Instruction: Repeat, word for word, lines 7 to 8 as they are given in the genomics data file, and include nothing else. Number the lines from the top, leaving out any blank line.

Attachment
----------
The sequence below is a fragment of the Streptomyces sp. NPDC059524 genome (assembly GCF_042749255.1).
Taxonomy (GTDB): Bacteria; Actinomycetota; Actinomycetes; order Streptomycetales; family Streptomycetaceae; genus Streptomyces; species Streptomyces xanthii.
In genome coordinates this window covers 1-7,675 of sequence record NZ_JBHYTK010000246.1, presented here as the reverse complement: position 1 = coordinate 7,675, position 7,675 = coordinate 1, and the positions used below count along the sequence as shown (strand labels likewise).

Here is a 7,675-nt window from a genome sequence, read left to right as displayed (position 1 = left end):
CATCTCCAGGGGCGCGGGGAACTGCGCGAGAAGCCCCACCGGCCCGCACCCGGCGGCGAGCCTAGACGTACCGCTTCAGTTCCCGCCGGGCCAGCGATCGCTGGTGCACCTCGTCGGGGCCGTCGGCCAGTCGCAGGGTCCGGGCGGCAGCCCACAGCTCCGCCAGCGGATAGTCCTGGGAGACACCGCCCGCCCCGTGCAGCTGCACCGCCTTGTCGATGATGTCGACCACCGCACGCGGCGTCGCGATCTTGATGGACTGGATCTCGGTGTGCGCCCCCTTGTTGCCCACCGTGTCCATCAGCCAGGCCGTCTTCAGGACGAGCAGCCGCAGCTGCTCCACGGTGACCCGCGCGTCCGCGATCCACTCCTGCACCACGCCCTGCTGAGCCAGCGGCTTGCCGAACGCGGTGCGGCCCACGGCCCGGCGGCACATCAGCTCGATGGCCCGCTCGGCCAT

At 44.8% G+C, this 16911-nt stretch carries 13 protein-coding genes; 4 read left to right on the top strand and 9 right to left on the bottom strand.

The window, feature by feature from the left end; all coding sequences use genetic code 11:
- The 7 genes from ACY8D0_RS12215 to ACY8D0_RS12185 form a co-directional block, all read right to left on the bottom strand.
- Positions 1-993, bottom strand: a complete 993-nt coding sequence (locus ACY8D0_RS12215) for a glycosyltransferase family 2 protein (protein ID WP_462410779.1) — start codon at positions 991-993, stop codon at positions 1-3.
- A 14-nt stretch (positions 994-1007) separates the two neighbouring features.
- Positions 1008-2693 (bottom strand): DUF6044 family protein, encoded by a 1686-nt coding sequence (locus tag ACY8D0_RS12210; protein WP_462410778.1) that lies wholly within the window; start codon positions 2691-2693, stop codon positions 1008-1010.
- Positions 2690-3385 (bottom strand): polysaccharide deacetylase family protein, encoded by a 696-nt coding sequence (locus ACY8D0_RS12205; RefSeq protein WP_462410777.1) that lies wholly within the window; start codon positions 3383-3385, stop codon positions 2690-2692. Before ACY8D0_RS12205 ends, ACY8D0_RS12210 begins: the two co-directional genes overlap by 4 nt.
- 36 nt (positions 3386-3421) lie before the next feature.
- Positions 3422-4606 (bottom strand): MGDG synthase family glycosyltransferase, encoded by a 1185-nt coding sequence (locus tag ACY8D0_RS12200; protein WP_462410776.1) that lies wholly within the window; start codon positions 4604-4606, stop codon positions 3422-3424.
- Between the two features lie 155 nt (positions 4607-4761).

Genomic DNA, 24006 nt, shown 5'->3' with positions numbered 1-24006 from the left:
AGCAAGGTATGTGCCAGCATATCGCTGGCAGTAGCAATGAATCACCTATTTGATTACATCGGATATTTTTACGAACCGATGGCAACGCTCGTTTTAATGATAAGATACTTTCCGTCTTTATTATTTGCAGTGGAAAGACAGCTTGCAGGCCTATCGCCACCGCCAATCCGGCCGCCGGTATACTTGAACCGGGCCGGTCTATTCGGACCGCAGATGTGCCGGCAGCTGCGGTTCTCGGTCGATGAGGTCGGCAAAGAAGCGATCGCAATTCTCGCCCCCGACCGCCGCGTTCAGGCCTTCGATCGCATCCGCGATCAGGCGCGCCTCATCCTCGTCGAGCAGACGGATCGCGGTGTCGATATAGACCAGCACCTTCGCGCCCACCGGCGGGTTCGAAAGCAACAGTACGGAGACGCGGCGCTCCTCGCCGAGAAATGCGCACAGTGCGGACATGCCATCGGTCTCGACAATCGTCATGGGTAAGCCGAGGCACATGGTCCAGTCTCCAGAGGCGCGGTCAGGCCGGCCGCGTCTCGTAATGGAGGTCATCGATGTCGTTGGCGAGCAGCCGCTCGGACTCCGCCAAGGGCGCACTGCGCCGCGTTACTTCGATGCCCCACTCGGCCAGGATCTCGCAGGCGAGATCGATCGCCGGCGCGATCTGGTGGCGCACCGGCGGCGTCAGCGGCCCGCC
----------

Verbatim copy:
The window, feature by feature from the left end; all coding sequences use genetic code 11:
- The 7 genes from ACY8D0_RS12215 to ACY8D0_RS12185 form a co-directional block, all read right to left on the bottom strand.